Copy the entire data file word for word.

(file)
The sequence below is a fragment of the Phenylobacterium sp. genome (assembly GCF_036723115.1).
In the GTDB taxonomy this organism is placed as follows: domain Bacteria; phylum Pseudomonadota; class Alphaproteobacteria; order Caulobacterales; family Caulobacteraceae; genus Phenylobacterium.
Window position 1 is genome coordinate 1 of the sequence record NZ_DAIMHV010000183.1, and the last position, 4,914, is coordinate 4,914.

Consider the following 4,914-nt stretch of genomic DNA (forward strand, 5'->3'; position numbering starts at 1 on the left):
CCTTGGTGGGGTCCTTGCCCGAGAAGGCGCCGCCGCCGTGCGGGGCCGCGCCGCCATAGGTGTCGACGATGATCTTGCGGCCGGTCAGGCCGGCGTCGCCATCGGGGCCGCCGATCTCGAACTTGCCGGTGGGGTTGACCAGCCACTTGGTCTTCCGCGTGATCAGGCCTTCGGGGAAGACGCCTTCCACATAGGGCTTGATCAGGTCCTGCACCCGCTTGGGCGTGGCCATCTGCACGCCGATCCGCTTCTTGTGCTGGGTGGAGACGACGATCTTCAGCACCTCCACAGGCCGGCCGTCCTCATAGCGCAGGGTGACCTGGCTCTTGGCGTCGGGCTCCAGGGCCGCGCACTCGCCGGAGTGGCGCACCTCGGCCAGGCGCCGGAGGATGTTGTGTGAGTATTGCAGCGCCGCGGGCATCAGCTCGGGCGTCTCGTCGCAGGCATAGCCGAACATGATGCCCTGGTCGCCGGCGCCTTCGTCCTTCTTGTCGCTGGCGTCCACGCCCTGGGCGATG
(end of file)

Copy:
The sequence below is a fragment of the Phenylobacterium sp. genome (assembly GCF_036723115.1).
In the GTDB taxonomy this organism is placed as follows: domain Bacteria; phylum Pseudomonadota; class Alphaproteobacteria; order Caulobacterales; family Caulobacteraceae; genus Phenylobacterium.
Window position 1 is genome coordinate 1 of the sequence record NZ_DAIMHV010000183.1, and the last position, 4,914, is coordinate 4,914.

Consider the following 4,914-nt stretch of genomic DNA (forward strand, 5'->3'; position numbering starts at 1 on the left):
CCTTGGTGGGGTCCTTGCCCGAGAAGGCGCCGCCGCCGTGCGGGGCCGCGCCGCCATAGGTGTCGACGATGATCTTGCGGCCGGTCAGGCCGGCGTCGCCATCGGGGCCGCCGATCTCGAACTTGCCGGTGGGGTTGACCAGCCACTTGGTCTTCCGCGTGATCAGGCCTTCGGGGAAGACGCCTTCCACATAGGGCTTGATCAGGTCCTGCACCCGCTTGGGCGTGGCCATCTGCACGCCGATCCGCTTCTTGTGCTGGGTGGAGACGACGATCTTCAGCACCTCCACAGGCCGGCCGTCCTCATAGCGCAGGGTGACCTGGCTCTTGGCGTCGGGCTCCAGGGCCGCGCACTCGCCGGAGTGGCGCACCTCGGCCAGGCGCCGGAGGATGTTGTGTGAGTATTGCAGCGCCGCGGGCATCAGCTCGGGCGTCTCGTCGCAGGCATAGCCGAACATGATGCCCTGGTCGCCGGCGCCTTCGTCCTTCTTGTCGCTGGCGTCCACGCCCTGGGCGATG